It’s five days since top Christian singer Vicky Beeching came out as gay. Evangelical Christianity in Britain is still shaking with the impact of this earthquake, whose effects will be felt for years and probably decades.
I admit to being slightly embarrassed about my own response to the revelation. I knew of Vicky Beeching mainly as a religious commentator. She delivers Thought for the Day and appears on religious discussion programmes. I was only vaguely aware that she was also a singer. Basically, I had no idea how well-known she is, in the US as well as the UK.
My ignorance was in part due to my being so un-musical. Also, I’ve not belonged to an evangelical church since I was in my early twenties, pre-dating the popularity of Vicky Beeching’s songs. I dare say I’ve occasionally heard (or even sung) one of her songs in church, but to me she was still primarily a religious commentator.
So last Thursday, while many people were saying “Vicky Beeching’s gay”!, I was thinking “Vicky Beeching’s a world-famous singer! I had no idea.”
But many evangelicals, especially in the UK but also in the US, are used to singing Vicky’s lyrics and looking up to her. True, she has become more liberal recently on some issues. She is also a great proponent of Christian feminism, which no doubt puts off some evangelicals but by no means all.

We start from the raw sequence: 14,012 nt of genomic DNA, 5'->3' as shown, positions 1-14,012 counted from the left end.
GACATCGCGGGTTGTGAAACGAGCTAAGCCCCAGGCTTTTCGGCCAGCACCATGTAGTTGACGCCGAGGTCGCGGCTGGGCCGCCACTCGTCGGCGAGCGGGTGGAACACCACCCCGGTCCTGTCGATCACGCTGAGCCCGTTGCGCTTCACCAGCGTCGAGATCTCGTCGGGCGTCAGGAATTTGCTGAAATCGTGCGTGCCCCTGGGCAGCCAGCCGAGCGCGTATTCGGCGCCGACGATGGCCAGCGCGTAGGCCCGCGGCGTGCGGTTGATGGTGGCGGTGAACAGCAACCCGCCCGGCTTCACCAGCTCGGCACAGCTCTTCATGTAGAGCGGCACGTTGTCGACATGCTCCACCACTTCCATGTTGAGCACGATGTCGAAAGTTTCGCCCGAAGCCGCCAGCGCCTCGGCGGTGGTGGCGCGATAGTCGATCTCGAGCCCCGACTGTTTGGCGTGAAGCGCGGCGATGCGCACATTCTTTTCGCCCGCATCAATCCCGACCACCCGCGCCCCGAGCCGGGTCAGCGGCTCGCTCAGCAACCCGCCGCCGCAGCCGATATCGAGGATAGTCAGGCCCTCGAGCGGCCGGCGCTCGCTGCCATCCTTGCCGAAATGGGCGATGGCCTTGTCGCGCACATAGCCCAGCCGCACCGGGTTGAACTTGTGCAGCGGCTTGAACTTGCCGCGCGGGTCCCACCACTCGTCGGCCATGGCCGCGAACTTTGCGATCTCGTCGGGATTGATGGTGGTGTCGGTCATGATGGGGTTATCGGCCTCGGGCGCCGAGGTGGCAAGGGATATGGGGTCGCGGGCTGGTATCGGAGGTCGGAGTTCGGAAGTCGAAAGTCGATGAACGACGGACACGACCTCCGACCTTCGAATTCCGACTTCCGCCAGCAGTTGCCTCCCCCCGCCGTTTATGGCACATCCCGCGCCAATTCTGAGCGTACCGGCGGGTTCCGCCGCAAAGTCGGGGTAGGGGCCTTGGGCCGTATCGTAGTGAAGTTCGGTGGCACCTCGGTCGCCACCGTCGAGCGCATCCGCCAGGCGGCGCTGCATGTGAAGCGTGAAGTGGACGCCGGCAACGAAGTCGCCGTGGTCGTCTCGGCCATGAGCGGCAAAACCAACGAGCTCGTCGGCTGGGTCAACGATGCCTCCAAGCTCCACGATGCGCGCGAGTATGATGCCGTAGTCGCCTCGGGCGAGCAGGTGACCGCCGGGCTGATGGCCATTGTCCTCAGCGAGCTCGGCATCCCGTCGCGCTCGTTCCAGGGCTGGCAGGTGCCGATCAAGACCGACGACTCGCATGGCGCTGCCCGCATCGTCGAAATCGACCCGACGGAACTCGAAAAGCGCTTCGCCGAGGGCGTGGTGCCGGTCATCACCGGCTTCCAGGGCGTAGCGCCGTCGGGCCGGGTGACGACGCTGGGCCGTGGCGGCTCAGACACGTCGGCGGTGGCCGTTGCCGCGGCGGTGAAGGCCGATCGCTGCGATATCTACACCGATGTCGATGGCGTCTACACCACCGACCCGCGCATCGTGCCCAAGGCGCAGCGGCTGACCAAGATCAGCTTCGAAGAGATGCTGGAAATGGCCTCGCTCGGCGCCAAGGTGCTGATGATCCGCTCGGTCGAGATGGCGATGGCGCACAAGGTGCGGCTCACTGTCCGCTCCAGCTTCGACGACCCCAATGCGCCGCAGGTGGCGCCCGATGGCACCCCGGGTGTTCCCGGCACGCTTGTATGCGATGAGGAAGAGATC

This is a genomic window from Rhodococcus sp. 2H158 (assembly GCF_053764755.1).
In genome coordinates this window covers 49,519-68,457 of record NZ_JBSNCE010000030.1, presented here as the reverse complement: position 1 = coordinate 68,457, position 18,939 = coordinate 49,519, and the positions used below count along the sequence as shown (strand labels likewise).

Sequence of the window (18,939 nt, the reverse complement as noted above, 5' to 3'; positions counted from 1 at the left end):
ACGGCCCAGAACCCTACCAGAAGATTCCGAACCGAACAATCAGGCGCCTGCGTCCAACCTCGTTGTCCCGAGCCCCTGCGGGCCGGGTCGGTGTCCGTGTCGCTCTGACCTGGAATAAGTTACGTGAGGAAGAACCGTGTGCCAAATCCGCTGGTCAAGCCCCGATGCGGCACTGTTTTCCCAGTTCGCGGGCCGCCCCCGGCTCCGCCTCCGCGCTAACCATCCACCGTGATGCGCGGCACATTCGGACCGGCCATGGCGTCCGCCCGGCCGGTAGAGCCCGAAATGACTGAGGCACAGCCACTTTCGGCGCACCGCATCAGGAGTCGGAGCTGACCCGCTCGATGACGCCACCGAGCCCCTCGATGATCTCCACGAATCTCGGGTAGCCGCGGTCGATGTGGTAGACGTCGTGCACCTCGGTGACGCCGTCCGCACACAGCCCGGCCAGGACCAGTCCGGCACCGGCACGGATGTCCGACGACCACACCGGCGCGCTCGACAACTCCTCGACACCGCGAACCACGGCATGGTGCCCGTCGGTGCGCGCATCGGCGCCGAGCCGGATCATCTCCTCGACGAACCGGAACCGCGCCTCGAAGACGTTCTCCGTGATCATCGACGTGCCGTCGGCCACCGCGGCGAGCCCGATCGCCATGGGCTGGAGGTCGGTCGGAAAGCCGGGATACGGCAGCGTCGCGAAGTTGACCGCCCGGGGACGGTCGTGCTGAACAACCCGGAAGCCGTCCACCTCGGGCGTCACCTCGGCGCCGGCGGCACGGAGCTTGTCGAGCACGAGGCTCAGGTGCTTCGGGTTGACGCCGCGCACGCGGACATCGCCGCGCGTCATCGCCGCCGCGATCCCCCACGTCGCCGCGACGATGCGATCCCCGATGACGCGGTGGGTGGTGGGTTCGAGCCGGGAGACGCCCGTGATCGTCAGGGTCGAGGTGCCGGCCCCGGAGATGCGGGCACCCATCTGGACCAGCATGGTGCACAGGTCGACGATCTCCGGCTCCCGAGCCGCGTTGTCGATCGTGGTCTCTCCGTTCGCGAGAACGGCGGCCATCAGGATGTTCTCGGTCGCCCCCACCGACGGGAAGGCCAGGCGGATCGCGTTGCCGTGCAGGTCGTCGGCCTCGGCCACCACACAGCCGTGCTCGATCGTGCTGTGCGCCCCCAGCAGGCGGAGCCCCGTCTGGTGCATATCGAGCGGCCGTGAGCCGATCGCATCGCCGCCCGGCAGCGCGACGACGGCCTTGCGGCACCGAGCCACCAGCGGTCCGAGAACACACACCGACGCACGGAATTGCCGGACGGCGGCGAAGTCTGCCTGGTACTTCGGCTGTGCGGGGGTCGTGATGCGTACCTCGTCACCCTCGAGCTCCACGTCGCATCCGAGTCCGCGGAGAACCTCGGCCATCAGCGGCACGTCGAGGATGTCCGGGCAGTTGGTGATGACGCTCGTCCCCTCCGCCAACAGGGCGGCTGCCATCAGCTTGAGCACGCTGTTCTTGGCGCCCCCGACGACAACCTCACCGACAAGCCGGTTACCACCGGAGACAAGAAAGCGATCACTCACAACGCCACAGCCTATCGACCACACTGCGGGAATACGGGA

I am cautious about attributing too much to the actions of individuals, however exemplary or heroic. Vicky Beeching is inspiring, but – as I’m sure she would be the first to acknowledge – similar struggles to hers are faced daily by other Christians trying to come to terms with their sexuality and the responses of others.
What’s so good about the Beeching revelation is that it appears to have given many other Christians the confidence to come out as gay or bisexual, or to acknowledge that they have been wrong to oppose same-sex relationships. A gay friend of mine who grew up in a conservative evangelical setting has been texting me over the last few days to tell me how many of her friends, former friends and acquaintances have either come out or apologised in the wake of Vicky Beeching’s coming-out.